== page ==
Meeting News

PTSD common in patients with familial adenomatous polyposis

Posttraumatic stress disorder is common among patients with familial adenomatous polyposis, for whom medical trauma from surgery could have been a trigger, according to new research presented at the American Society of Colon and Rectal Surgeons Annual Scientific Meeting.

Investigators concluded that professional counseling is therefore essential in the comprehensive treatment of patients with FAP, but this need is often unmet.

James M. Church, MD

James M. Church

“This is an extremely important study that is quite novel. It documents the existence of significant mental health concerns in patients with FAP, and the lack of support they suffer because of a lack of awareness among caregivers,” James M. Church, MD, of the department of colorectal surgery at the Cleveland Clinic, told Healio Gastroenterology. “About 20% suffer from symptoms characteristic of PTSD and need specific counseling and therapy.”

Church and colleagues developed an online mental health survey that included questions about the four symptoms of PTSD, including re-experiencing symptoms, avoiding symptoms, hyper-arousal symptoms and negative changes in beliefs and feelings. Patients who reported having all four symptoms were defined as having PTSD, and patients who reported having three out of four symptoms were defined as having partial PTSD. Additional questions on psychosocial symptoms and quality of life were analyzed based on PTSD status.

After sending the survey to all FAP patients in a local registry, 79 completed it.

Overall, 57 (72.2%) of the patients reported having psychosocial symptoms, including nine (11.4%) who met study criteria for PTSD and eight (10.1%) who met criteria for partial PTSD.

On average, those with PTSD reported 9.3 psychosocial symptoms each vs. 8.3 for those with partial PTSD and 2.3 for those without PTSD (P < .05).

Quality of life scores did not vary significantly across PTSD status. On a 7-point scale (with 7 being the best), mean QOL scores were 4.6 for PTSD patients, 5.3 for partial PTSD patients and 4.9 for patients without PTSD.

Patients with PTSD and partial PTSD accounted for a significant proportion of all patients who reported having psychosocial symptoms, and all six FAP patients who reported having suicidal thoughts met criteria for PTSD. The correlation between suicidal ideation and PTSD in FAP patients warrants further research, the researchers noted.

They concluded that FAP patients with PTSD are significantly affected by psychosocial symptoms and should receive professional counseling.

“This is groundbreaking work and the response to it should be of great help to suffering patients and their families,” Church said. – by Adam Leitenberger

Reference:

Church J, Wood E. Abstract PD18. Presented at: American Society of Colon and Rectal Surgeons Annual Scientific Meeting; June 10-14, 2017; Seattle.

Disclosures: The researchers report no relevant financial disclosures.

Posttraumatic stress disorder is common among patients with familial adenomatous polyposis, for whom medical trauma from surgery could have been a trigger, according to new research presented at the American Society of Colon and Rectal Surgeons Annual Scientific Meeting.

Investigators concluded that professional counseling is therefore essential in the comprehensive treatment of patients with FAP, but this need is often unmet.

James M. Church, MD

James M. Church

“This is an extremely important study that is quite novel. It documents the existence of significant mental health concerns in patients with FAP, and the lack of support they suffer because of a lack of awareness among caregivers,” James M. Church, MD, of the department of colorectal surgery at the Cleveland Clinic, told Healio Gastroenterology. “About 20% suffer from symptoms characteristic of PTSD and need specific counseling and therapy.”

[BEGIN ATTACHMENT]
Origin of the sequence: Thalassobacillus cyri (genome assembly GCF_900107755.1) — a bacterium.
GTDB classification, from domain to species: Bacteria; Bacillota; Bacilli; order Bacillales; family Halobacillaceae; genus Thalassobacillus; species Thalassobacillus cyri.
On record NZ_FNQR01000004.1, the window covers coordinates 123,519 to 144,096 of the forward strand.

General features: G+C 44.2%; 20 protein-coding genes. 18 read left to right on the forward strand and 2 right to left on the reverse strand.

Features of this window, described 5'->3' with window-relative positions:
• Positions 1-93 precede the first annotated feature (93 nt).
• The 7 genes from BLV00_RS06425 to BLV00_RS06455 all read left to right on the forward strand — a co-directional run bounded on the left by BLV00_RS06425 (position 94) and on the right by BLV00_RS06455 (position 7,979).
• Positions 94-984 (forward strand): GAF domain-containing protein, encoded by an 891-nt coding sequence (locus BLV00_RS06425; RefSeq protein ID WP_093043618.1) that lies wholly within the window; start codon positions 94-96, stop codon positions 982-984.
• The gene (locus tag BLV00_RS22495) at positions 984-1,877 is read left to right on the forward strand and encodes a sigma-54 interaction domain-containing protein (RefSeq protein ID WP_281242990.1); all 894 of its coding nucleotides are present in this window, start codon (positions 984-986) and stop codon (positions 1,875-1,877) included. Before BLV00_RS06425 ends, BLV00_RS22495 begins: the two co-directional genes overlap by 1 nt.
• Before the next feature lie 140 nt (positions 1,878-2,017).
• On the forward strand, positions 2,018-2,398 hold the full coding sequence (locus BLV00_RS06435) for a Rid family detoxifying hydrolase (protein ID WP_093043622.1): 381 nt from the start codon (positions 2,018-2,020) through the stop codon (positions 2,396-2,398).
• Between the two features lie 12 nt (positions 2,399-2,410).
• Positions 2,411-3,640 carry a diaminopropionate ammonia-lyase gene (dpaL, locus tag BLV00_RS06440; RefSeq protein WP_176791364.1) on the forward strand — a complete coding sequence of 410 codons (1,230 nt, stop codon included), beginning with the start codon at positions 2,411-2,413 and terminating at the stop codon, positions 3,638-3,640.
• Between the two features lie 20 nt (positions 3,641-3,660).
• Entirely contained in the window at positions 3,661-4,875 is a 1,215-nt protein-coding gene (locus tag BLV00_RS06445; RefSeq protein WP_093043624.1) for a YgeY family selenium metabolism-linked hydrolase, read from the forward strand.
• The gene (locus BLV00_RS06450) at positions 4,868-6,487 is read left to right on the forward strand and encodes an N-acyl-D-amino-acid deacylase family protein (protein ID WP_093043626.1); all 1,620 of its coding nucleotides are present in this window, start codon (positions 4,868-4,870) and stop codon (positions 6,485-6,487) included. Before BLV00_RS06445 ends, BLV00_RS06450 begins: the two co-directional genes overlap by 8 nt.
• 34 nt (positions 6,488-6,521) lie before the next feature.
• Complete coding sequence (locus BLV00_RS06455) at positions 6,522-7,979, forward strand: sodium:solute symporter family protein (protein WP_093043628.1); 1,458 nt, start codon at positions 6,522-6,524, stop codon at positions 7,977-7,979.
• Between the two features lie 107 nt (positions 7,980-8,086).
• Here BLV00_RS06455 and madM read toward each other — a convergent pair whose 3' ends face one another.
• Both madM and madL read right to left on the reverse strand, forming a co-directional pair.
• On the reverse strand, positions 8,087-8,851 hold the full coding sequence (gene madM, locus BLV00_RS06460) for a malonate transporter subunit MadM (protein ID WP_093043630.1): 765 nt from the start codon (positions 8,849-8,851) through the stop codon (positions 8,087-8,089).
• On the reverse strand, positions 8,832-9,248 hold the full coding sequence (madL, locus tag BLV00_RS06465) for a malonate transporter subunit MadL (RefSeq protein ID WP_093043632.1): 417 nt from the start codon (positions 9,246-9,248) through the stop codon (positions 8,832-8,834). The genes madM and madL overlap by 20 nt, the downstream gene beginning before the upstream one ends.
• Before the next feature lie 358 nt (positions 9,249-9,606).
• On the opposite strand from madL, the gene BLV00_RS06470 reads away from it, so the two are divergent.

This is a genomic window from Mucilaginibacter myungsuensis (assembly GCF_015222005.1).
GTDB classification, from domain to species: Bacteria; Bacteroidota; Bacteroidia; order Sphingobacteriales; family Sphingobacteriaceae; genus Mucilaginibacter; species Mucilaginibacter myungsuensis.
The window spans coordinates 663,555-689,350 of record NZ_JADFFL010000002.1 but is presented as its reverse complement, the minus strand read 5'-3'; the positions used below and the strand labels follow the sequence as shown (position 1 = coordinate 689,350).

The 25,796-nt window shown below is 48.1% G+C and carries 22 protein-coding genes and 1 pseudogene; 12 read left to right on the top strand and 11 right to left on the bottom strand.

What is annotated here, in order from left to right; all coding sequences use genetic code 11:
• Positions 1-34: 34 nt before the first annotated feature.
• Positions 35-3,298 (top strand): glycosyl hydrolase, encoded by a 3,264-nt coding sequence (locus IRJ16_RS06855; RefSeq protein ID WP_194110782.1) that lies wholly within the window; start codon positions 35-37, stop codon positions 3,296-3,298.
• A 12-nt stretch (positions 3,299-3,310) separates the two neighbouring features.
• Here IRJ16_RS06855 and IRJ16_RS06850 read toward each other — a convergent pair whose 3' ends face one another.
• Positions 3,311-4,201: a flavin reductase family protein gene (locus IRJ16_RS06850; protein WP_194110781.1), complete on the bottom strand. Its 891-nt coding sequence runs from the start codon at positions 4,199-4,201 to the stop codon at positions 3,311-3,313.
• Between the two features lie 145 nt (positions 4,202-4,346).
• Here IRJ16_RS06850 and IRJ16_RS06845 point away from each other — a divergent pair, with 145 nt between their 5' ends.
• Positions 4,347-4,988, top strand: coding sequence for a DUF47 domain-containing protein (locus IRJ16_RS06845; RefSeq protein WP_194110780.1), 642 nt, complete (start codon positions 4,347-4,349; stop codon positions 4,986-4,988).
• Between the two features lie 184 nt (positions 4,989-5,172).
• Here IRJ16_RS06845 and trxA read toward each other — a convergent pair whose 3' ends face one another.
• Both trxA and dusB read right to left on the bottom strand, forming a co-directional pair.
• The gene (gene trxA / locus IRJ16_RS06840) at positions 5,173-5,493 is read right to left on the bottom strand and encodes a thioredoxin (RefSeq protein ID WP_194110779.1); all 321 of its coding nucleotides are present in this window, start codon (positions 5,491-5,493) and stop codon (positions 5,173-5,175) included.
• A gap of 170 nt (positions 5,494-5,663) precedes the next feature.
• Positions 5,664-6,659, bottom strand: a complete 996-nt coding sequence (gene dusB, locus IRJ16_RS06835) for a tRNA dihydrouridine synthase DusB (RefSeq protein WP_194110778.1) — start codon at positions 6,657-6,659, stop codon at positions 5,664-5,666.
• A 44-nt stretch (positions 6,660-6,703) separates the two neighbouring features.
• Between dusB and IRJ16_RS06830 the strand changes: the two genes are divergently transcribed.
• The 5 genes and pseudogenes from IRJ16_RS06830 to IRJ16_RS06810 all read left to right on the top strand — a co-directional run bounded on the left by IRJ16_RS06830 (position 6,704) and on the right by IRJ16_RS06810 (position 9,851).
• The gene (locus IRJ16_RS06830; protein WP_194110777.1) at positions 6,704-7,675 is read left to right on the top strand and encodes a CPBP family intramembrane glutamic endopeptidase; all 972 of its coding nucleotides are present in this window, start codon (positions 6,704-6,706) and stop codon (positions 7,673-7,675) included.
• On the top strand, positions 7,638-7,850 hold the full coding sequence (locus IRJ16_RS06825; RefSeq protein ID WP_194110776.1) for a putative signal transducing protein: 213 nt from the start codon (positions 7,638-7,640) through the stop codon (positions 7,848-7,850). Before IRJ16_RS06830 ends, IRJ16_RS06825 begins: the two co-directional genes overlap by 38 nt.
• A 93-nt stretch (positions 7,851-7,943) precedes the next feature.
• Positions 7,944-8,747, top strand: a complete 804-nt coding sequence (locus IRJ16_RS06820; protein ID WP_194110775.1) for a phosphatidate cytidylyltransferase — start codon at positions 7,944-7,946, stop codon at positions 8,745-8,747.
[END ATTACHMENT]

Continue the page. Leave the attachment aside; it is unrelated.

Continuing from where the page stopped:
Church and colleagues developed an online mental health survey that included questions about the four symptoms of PTSD, including re-experiencing symptoms, avoiding symptoms, hyper-arousal symptoms and negative changes in beliefs and feelings. Patients who reported having all four symptoms were defined as having PTSD, and patients who reported having three out of four symptoms were defined as having partial PTSD. Additional questions on psychosocial symptoms and quality of life were analyzed based on PTSD status.

After sending the survey to all FAP patients in a local registry, 79 completed it.

Overall, 57 (72.2%) of the patients reported having psychosocial symptoms, including nine (11.4%) who met study criteria for PTSD and eight (10.1%) who met criteria for partial PTSD.

On average, those with PTSD reported 9.3 psychosocial symptoms each vs. 8.3 for those with partial PTSD and 2.3 for those without PTSD (P < .05).

Quality of life scores did not vary significantly across PTSD status. On a 7-point scale (with 7 being the best), mean QOL scores were 4.6 for PTSD patients, 5.3 for partial PTSD patients and 4.9 for patients without PTSD.

Patients with PTSD and partial PTSD accounted for a significant proportion of all patients who reported having psychosocial symptoms, and all six FAP patients who reported having suicidal thoughts met criteria for PTSD. The correlation between suicidal ideation and PTSD in FAP patients warrants further research, the researchers noted.

They concluded that FAP patients with PTSD are significantly affected by psychosocial symptoms and should receive professional counseling.

“This is groundbreaking work and the response to it should be of great help to suffering patients and their families,” Church said. – by Adam Leitenberger

Reference:

Church J, Wood E. Abstract PD18. Presented at: American Society of Colon and Rectal Surgeons Annual Scientific Meeting; June 10-14, 2017; Seattle.

Disclosures: The researchers report no relevant financial disclosures.